The Texas Legislature is considering numerous education bills, but few policymakers have aligned their proposals to address longstanding statewide problems that may have grown during the pandemic. A few commonsense policies could go a long way for Texas students.
One longstanding problem is the state’s struggles to monitor its schools and create a high-quality accountability system.
Just in the past five years, for example, the state had several incidents including a charter school system leasing a corporate jet, an investigation into statewide special education practices stemming from the delay and denial of needed supports to thousands of students with disabilities, and an outdated $90 million annual testing system that has crashed twice in recent years.
The Texas Education Agency commissioner is designated as the educational leader in the state and has broad authority to improve public education, yet the governor-appointed position has one requirement: U.S. citizenship. The state requires significant education and training for a kindergarten teacher who oversees about 20 students but almost no requirements for an individual responsible for millions of students.
A commonsense improvement would be to increase required qualifications for the commissioner role, especially as some proposed legislation calls on the commissioner to identify evidenced-based teaching practices and programs to accelerate learning as schools reopen.
Another problem confronting Texas is the rapid proliferation of charter schools without sufficient concern for the financial impact on nearby school districts or for the efficient allocation of education tax dollars systemwide. Increased transparency related to charter authorization and financial reporting makes sense. Texas House Bill 1746 and House Bill 1748 are a good start because they limit the commissioner’s power to waive preexisting charter expansion requirements and mandate the disclosure of any taxpayer funds and jobs leaving Texas for out-of-state charter groups.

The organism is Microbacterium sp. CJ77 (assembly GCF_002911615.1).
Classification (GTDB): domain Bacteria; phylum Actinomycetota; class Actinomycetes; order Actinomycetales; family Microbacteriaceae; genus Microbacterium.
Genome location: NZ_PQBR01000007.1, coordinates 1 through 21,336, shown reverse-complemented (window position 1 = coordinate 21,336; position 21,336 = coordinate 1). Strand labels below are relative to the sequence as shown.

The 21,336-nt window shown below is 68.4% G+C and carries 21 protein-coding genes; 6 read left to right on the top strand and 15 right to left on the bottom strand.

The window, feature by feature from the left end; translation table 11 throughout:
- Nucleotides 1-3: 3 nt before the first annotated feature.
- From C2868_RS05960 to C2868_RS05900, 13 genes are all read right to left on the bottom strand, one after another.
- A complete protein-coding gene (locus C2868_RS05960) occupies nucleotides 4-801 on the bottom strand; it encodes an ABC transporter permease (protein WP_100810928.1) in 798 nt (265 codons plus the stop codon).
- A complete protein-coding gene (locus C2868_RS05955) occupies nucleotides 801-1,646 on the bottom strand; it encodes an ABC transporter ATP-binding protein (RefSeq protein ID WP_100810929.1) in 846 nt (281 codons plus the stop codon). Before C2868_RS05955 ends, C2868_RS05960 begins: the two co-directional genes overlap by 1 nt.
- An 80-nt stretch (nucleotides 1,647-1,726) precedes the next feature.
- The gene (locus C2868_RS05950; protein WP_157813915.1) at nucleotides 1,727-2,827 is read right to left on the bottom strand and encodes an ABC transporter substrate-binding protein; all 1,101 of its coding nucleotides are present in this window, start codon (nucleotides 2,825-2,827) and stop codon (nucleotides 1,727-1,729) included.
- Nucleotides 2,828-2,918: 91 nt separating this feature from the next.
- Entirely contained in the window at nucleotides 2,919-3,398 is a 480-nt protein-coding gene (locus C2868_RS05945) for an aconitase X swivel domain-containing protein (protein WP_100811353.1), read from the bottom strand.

The school finance system has also been a longstanding issue in the state partly because it allocates approximately the same level of total funding to the highest- and lowest-poverty districts. This practice goes against research showing that the higher-poverty districts require greater funding to provide equal educational opportunity. The mechanism for funding charter schools is equally troubled.
During the previous session, charter schools received additional funding, but charter advocates maintain that sector receives an unfair share of state funds.
A recent study we conducted points out several problems that could easily be addressed through reforms. Larger charter districts were relatively overfunded, while smaller charters received less funding than otherwise similar traditional public schools. A more commonsense policy would be to ensure the charter school finance system adjusts for district size and facilities costs.
Many Texans agree our costly testing system needs reform. The overemphasis on testing creates undo pressure on teachers and students. SB 2094 could make matters worse. According to Raise Your Hand Texas, the bill would fund students based on their performance on the STAAR exam, which may increase the emphasis on testing, further the inequitable funding distribution, and create a punitive school finance system based on test results.
Although some progress has been made in prior years, the state’s ability to create an inclusive curriculum has been a longstanding battle. This year, SB 174 emphasizes educator training to promote student free speech and examine social injustice and civil rights issues.
However, two proposed bills (SB 2202 and HB 3979) discourage classroom discussions about racism, sexism and other injustices. Texas students need access to a curriculum that helps them make sense of current events and inspires them to meaningfully participate in our democracy.
After a year of disruption, now is the time to address these critical issues with commonsense policies so Texas students can reach their fullest potential. Most Texans would probably agree to less testing and a greater emphasis on civic engagement and responsibility. Now our policymakers need to focus their attention on turning commonsense reforms into reality.
David DeMatthews is an associate professor in the Department of Educational Leadership and Policy at The University of Texas at Austin.
David S. Knight is an assistant professor of education finance and policy at The University of Washington.
A version of this op-ed appeared in the Houston Chronicle, Austin American-Statesman, San Antonio Express News and the Waco Tribune Herald.